Following a coup in Egypt, civil war in Syria, and mounting armed conflict in Libya, Tunisia may well be the Arab Spring’s last hope for a true success story. Three years after deposing dictator Zine El Abidine Ben Ali, Tunisia’s populace has voted in its second parliamentary election, and preliminary results show that the leading secularist party Nidaa Tounes (“Call for Tunisia”) has won 80 of 217 parliamentary seats. Nidaa finished ahead of the incumbent Islamist party Ennahda (67 seats), and its electoral success is viewed as a mandate from the people to uphold Tunisia’s secular reputation.
|Tunisians line up at the polls. Photo courtesy EPA.|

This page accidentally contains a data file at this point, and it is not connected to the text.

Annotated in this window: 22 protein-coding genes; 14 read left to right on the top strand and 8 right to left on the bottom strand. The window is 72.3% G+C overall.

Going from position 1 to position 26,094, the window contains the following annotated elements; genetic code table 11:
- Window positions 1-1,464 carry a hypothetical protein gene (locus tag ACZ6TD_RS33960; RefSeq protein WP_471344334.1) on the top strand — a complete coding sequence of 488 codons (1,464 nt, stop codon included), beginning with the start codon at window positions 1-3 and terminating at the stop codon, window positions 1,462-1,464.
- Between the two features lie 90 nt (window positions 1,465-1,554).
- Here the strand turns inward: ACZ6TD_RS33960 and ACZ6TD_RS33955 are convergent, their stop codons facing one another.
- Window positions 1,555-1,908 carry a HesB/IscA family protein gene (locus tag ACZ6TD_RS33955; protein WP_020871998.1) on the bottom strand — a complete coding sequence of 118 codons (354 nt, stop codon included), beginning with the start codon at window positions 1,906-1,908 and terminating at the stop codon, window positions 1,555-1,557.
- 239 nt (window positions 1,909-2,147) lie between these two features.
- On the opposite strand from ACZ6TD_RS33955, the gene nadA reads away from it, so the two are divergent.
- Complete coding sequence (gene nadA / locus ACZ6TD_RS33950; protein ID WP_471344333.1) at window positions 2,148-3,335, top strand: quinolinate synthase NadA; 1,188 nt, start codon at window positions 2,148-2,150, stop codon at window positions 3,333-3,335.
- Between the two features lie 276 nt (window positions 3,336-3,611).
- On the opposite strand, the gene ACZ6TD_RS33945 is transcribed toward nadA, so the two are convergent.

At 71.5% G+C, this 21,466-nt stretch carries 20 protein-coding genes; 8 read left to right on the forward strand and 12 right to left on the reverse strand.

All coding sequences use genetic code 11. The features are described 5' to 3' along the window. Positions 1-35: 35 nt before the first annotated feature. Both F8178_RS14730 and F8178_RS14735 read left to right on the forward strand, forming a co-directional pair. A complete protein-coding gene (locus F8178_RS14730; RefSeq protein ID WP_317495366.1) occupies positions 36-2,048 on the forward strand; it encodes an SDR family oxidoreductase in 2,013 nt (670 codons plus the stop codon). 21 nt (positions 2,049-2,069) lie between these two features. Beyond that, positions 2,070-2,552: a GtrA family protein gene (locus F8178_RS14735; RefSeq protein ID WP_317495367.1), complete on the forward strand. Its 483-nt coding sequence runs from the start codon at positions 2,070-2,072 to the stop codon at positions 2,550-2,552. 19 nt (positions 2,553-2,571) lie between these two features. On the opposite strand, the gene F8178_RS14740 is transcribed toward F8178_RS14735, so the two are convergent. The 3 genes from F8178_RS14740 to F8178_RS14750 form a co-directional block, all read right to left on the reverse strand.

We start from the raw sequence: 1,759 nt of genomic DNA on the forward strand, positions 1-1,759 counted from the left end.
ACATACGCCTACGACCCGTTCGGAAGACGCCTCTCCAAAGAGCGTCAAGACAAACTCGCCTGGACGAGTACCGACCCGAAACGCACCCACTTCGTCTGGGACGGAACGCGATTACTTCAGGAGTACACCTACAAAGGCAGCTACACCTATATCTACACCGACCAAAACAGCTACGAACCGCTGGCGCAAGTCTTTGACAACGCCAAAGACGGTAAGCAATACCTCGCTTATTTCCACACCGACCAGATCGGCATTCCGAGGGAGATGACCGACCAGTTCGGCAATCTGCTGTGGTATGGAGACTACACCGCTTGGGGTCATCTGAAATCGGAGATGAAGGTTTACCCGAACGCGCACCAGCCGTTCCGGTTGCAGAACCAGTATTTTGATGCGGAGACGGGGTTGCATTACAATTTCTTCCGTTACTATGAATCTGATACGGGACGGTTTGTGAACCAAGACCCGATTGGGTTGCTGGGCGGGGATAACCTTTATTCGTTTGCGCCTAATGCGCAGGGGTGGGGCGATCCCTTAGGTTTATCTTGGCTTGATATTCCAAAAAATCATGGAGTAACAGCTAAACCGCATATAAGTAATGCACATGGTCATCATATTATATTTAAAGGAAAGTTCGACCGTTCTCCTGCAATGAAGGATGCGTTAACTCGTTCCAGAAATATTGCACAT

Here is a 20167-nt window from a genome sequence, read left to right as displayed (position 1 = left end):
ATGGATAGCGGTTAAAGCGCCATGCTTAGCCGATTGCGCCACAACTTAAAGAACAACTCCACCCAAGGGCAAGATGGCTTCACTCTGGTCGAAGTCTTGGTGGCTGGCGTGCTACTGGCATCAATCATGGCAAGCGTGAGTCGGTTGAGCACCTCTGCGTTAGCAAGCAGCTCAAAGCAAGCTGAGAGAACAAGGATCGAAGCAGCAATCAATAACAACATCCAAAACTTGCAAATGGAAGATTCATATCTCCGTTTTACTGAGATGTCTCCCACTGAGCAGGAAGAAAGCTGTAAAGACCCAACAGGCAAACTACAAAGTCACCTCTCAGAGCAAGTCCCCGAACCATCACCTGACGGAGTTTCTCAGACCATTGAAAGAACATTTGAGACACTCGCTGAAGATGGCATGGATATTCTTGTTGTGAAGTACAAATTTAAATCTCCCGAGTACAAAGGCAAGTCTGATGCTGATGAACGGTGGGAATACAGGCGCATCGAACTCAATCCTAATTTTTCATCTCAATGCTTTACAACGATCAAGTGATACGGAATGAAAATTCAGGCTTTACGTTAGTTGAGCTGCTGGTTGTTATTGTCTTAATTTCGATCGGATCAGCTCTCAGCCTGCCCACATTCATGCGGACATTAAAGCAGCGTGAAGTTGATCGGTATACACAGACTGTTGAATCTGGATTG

Among the states that experienced regime change during the Arab Spring, Tunisia stood alone for its history of secularism and relatively peaceful transition. Following the uprising, however, Ennahda’s rise to power coupled with two assassinations of secular opposition leaders and attempted suicide attacks led to fears that the country was backsliding into extremism. These fears are hardly surprising given the tragic trail of events in Egypt, Libya, and Syria, but do not appear to be manifesting in the latest elections. While extremist parties like Ansar al-Sharia continue to threaten political stability, the willingness of Ennahda, Nidaa Tounes, and the multitude of smaller political parties to seek coalition and cooperation has for now overcome their ideological differences in the interest of stability.